Thursday, January 29, 2009

Indigenous People's Maori Flag to Fly In New Zealand


"The decision to fly a Maori Flag on the Harbour Bridge is a win for common sense" said spokesperson Sina Ana Brown-Davis

"The aboriginal flag has flown in Australia for years, no hassles, no problems. 'Mainstream' thinking in this country around indigenous issues has, sadly, lagged behind for some time now with what is acceptable around the world"

Sina continues "A clear example of this is the UN Declaration on the Rights of Indigenous Peoples which prescribes the bare minimum human rights standards as they apply to Indigenous Peoples, an overwhelming majority of 143 governments adopted the Declaration at the United Nations General Assembly, a small minority of 4 opposed it, among them New Zealand"

"New Zealand needs to move forward and get up to speed with globally accepted norms as they apply to Indigenous Peoples. A largely uninformed slice of society continues to hold this country back, this ignorance of the issues will perpetuate the politics of division. Information and a willingness to understand are key to moving ahead."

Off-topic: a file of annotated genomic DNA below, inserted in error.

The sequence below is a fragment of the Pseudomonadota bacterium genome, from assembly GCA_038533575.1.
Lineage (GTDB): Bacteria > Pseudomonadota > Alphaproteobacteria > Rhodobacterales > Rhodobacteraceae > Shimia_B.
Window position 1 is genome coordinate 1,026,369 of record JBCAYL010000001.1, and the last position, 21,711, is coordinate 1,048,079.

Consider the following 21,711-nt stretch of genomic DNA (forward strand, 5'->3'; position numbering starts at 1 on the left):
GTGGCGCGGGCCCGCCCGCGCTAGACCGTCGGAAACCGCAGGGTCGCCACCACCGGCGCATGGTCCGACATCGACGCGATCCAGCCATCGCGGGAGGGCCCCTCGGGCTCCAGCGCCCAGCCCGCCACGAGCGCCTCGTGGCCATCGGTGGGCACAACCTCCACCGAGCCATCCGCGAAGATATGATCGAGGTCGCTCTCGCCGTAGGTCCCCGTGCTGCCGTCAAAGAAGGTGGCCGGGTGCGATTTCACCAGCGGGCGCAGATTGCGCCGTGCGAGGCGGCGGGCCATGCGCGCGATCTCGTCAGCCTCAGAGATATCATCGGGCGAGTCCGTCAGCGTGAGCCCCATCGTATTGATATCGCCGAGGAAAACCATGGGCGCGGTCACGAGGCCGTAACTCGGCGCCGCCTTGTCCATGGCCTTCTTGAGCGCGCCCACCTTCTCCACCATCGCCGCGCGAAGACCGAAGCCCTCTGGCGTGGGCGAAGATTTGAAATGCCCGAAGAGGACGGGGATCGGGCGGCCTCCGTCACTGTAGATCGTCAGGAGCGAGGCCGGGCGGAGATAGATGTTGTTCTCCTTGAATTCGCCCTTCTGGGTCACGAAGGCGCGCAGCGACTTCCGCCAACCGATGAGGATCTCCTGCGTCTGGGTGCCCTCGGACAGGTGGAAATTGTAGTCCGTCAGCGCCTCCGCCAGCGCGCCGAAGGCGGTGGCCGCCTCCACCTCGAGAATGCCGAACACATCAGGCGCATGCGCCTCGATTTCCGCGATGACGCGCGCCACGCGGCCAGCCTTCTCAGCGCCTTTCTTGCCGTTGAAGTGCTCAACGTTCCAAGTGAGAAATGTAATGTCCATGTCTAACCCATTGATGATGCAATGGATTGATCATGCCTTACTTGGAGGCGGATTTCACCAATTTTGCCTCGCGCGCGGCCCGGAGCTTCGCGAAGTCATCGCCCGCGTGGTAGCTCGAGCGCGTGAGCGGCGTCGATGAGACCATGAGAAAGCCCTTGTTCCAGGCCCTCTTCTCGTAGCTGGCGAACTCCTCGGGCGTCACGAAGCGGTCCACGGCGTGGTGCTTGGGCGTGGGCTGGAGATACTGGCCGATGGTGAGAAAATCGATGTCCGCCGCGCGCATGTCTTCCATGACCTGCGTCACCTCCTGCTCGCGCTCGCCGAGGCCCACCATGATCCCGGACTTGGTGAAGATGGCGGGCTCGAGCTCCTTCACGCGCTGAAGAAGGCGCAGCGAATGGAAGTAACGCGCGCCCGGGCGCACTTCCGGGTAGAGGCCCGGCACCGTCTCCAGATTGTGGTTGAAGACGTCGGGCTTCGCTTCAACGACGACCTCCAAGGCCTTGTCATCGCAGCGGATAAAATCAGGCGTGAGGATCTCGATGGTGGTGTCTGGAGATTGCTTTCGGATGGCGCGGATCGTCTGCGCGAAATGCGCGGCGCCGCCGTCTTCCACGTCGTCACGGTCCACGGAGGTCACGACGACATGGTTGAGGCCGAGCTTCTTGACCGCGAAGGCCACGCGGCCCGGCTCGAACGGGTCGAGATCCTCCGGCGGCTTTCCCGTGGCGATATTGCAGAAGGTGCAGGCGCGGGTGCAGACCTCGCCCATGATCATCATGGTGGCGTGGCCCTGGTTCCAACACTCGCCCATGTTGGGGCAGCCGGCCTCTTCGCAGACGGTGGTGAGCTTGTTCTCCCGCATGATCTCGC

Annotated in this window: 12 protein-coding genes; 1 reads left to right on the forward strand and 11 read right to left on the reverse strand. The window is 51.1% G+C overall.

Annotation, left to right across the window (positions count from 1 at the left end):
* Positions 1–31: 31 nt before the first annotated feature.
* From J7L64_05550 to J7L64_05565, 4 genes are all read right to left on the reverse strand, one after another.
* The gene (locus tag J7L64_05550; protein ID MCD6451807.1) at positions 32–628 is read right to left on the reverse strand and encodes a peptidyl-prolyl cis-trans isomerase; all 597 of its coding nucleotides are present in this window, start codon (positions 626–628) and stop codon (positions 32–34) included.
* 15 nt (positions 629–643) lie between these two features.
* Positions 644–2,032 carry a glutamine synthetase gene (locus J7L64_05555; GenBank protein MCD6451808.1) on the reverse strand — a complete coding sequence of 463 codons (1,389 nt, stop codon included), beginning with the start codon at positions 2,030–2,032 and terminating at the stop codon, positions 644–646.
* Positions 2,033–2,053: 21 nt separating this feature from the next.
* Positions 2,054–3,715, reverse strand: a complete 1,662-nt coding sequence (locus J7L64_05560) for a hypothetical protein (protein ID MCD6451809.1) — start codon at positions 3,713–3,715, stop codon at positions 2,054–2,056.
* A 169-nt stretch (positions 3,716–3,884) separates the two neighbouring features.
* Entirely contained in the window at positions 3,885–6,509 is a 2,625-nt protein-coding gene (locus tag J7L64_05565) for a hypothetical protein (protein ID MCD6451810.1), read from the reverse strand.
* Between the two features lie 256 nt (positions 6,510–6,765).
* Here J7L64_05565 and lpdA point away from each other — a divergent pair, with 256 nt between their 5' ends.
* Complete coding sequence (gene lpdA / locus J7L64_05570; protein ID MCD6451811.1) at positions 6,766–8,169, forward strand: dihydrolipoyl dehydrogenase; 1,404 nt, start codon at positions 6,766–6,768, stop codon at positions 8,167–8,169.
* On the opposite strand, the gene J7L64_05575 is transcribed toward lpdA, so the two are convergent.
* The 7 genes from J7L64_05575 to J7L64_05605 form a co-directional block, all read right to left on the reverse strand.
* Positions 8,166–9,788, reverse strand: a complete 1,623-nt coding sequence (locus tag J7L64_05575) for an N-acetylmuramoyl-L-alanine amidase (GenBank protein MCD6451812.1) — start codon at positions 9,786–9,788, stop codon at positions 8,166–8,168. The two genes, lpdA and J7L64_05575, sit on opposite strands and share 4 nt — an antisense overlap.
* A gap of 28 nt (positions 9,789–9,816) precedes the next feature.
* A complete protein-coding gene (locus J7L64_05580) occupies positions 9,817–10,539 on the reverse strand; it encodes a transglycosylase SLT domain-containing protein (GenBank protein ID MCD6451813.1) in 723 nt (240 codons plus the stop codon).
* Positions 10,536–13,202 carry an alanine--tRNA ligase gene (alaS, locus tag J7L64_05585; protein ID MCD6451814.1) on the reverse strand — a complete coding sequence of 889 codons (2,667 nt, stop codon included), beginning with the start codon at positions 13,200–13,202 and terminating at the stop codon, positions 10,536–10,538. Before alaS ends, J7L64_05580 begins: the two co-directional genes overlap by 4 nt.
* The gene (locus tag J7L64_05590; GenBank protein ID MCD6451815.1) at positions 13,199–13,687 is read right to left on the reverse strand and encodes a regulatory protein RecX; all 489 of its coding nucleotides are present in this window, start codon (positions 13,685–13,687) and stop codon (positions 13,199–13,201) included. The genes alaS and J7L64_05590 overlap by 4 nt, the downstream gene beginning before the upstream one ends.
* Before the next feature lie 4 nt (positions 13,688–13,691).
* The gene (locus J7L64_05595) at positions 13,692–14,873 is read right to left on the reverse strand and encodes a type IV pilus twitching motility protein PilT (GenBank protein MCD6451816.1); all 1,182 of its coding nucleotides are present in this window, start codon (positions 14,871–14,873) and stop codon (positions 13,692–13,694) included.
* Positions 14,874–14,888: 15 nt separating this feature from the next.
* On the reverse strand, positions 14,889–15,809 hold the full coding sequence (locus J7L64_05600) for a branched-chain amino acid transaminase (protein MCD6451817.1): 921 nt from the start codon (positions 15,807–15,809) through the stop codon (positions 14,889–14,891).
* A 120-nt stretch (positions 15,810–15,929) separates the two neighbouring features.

"The Tino Rangatiratanga Flag represents our aspirations for self-determination particularly in this time of economic turbulence, with the introduction of the 90 Day probation bill introduced by this Government will mean that mean Maori workers will be hit hardest first, our communities are still recovering from the economic fundamentalism of the 80's. Our symbols give us hope" emphasized Sina

"Maori have a long tradition of struggle and resistance against colonization and the Crown sponsored theft of Maori land and resources. The Maori flag represents the ongoing struggle for Tino Rangatiratanga and the people who continue to resist the pressures of colonization and cultural and economic genocide.

There are many different meanings for Tino Rangatiratanga and the concept itself is part of a rich and ongoing debate in Maori society. The word 'tino' is an intensifier and the word 'rangatiratanga' broadly speaking relates to the exercise of 'chieftainship'. Its closest English translation is self-determination -although many also refer to it as 'absolute sovereignty' or Maori independence. Such a concept embraces the spiritual link Maori have with 'Papatuanuku' (Earthmother) and is a part of the international drive by indigenous peoples for self determination.

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